A journey often leads to unexpected places, as did my time attending Living Waters. One evening a man shared his story; while I listened I grew increasingly uncomfortable, fidgeting and becoming agitated. The violation he experienced seemed rather small to me, and I didn’t quite get how his reaction corresponded to his experience. “At least he was fully clothed,” I thought. “What happened to me was worse than that.”
As he concluded his story and the team called people forward for prayer, I felt like I couldn’t breathe. I don’t even know what I said to the team member, except that I justified and excused the actions of my offender. The team member listened and prayed that I would feel the pain and the anger.
God answered those prayers. Light had dawned on a deeply buried lie, and within a matter of hours a whole web of beliefs about myself, the perpetrator, and my family’s response crumbled.
As a very young child, I had been molested by my brother’s best friend. As soon as he was gone, I had immediately broken the promise of secrecy he demanded and told my parents. My siblings remember me crying, and were grilled by my parents.
But nothing happened. I don’t remember being comforted. I do remember bringing it up the next morning to my mom and sister; there was no response from my mom – an emotional flat line. The mix of my personality (I was very compliant and eager to please), combined with her emotional cues: the abuse became a non-event that was boxed up and swept away.
Now I had to face not only the decades old buried pain of the incident and grieve, but I had to face the pain of my parents’, especially my mother’s, betrayal. As understanding dawned and my perspective changed, I felt like a stranger inside my own skin.
On the flip side, the lens for viewing my life had suddenly come into focus. I understood why I had so often felt less than – inferior and damaged. I had internalized the shame and hushed my voice. For the first time, I really understood why I had wandered into an unhealthy same-sex relationship in my twenties. I had ached for feminine comfort, searching for someone to comfort, care for, and vindicate my responses.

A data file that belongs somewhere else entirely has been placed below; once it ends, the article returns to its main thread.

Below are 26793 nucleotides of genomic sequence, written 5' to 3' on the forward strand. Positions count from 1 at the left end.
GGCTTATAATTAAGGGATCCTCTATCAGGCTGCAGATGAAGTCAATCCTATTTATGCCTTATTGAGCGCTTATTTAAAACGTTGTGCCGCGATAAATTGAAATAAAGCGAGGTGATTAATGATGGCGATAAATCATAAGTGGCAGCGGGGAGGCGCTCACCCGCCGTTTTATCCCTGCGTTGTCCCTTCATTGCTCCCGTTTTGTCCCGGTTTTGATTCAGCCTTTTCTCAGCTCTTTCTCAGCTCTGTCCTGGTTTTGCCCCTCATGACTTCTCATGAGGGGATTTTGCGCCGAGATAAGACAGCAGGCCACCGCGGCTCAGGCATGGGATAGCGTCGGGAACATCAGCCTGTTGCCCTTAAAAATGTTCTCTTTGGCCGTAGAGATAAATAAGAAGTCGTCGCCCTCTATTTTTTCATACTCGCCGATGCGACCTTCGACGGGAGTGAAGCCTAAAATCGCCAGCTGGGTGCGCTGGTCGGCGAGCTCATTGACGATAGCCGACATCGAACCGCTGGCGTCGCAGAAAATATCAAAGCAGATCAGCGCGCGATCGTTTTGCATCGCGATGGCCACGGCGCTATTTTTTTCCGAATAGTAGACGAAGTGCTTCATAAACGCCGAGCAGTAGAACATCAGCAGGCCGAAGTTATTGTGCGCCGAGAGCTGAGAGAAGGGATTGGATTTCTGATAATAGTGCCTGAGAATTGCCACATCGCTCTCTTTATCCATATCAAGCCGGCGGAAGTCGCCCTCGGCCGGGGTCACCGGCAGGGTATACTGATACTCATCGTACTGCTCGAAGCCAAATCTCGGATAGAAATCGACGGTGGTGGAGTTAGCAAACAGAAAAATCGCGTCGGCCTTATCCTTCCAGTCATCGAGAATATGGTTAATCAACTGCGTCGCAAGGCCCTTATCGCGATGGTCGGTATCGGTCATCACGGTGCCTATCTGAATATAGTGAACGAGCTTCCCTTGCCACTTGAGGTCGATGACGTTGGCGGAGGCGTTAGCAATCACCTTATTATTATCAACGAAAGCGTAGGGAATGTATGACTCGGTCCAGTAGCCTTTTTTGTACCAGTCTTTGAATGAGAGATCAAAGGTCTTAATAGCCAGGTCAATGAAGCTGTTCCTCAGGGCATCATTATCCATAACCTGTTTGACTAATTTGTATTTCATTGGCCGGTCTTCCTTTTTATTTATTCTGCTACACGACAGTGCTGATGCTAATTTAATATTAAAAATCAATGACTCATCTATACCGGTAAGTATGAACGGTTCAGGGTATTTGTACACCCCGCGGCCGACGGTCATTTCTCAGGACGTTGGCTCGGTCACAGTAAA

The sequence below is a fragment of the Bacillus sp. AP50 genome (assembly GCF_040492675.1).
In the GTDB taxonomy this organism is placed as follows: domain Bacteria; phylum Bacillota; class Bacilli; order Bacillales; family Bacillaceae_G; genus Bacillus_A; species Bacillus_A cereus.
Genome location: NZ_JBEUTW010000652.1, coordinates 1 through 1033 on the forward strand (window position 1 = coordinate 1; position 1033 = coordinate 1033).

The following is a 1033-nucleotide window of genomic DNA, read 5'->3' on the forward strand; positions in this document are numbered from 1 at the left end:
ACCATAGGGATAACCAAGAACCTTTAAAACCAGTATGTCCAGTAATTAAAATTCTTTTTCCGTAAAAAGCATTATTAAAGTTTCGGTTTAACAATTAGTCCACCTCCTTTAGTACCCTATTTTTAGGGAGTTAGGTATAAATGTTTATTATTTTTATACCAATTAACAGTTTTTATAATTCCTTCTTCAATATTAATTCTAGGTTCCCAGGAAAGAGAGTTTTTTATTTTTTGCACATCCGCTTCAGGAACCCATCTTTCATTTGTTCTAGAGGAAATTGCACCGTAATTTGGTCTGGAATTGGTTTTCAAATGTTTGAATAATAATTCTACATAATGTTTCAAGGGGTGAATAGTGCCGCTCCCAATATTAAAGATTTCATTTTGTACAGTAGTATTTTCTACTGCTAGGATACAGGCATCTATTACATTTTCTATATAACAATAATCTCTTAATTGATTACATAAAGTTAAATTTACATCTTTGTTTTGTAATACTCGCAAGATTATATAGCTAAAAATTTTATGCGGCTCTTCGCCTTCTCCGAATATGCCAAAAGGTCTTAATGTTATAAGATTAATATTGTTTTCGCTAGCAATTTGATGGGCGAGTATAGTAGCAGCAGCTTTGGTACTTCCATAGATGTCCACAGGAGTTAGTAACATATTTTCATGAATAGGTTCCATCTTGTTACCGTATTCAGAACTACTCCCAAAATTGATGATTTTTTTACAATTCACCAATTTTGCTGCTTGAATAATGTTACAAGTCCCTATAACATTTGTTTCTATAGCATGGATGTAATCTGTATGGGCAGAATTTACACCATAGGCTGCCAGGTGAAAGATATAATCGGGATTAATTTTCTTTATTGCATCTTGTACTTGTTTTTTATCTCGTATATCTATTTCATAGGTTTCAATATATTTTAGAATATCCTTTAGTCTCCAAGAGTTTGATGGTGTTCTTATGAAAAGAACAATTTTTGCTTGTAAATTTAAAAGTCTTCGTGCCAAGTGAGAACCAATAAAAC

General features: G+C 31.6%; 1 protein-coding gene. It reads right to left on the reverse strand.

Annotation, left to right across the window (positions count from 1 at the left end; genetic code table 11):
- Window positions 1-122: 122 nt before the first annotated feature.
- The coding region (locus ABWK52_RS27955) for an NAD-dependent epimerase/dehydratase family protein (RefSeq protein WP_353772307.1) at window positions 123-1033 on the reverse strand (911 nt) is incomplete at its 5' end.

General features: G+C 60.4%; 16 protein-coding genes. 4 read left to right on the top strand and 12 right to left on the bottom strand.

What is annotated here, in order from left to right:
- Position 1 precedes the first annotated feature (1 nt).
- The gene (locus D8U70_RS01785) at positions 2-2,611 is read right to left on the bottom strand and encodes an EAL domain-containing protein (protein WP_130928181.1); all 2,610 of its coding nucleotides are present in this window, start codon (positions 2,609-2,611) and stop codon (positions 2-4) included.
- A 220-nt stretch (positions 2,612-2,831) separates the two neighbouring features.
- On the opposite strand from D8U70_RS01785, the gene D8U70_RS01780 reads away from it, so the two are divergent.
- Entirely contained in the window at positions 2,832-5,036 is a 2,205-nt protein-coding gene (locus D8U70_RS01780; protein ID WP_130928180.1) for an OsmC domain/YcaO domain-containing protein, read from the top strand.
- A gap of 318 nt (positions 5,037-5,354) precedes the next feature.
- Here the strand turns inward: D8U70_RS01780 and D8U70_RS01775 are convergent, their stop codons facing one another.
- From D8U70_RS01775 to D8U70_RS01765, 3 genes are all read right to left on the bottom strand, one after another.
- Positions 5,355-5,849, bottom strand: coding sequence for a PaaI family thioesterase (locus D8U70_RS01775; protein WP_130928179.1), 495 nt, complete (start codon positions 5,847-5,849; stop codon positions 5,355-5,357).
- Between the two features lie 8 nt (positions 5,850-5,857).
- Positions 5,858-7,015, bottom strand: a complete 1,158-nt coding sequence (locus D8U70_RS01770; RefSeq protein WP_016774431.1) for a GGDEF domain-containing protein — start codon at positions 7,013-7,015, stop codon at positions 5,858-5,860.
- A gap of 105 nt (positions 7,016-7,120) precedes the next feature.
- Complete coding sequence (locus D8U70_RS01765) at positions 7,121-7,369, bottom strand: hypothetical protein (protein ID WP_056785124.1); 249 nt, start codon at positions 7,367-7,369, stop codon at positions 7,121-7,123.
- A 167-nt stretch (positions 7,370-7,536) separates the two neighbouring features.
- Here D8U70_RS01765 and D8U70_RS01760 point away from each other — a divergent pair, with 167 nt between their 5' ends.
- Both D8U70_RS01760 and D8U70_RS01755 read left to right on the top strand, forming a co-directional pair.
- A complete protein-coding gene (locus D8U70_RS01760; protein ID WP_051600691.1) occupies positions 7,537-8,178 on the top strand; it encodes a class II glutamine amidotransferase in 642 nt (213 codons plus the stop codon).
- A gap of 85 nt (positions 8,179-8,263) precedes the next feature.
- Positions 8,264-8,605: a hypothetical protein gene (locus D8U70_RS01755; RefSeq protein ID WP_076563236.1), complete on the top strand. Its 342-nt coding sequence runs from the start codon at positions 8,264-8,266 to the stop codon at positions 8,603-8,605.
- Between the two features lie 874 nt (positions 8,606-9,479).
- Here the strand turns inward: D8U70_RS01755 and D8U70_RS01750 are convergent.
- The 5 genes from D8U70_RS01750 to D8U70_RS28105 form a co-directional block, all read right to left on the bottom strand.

In the midst of turmoil, the Lord’s presence with me was palpable. I knew this was no surprise to Him, for He knew me better than I know myself. He began to guide me, step by step, to a more whole self. First, He asked me if I wanted to release the pain, to open my hands and let it go. My yes was not immediate. My identity and story was changing. Did I want to exchange it? The answer was not immediate.
One evening, I read the following passages from Strength in Weakness:
“As in the healing of all our wounds, the beginning of that healing occurs with the naming of one’s wound and the placing of it into Christ’s wounds.” (p. 171), and “Our sufferings are bound up into the wounds of Christ when we entrust our perpetrators to him.” (p. 136)
The invitation for healing I read in these words was so sweet I could not resist. After so long, I had a name for my wound, and I was ready to place it into His hands. I felt a gut-level urgency to pray and release this wound to Him. I called to my husband, asking if he could join me.
As we prayed, I saw the wounded hands of Jesus before me, open and waiting: to receive my wounds, my sinful responses to them, and to receive the person who had violated me. The very roots of the whole event came up as we prayed; as it surfaced, I physically pressed each part– the sin, the boy, the betrayal, my responses – into His hands.
That evening, Isaiah 53:5 became reality for me: “By His wounds we are healed.” I had never understood the power of those wounded Hands to heal the deepest places of my heart.
I remembered one of the first things I had heard at the start of this journey – would I open my hands? Now God had brought it full circle; I had discovered His open hands, waiting and ready to receive, as I opened mine.
I don’t know why the timing of my story happened as it did. I had participated in healing courses before; I don’t know why things remain locked up. I believe, however, that the time commitment of the Living Waters team members served as a significant catalyst in my journey. The weekly time offering helped my heart feel safe and loved, and the lock was sprung.
After my experience in Living Waters, I was able to discuss this incident with my siblings for the first time in 40-some years. I discovered some wonderful things. My brother and sister, ages 10 & 11, had confronted my parents and begged them to talk to the boy’s parents. My brother never let me be alone with him again; after confronting the boy, he was unable to continue the friendship.
The beauty of this Divine Exchange awes me. He receives the darkness and pain and releases peace and forgiveness. I have accepted His magnificent invitation and continue on this journey of healing. As I walk on this path, restoration and transformation continues.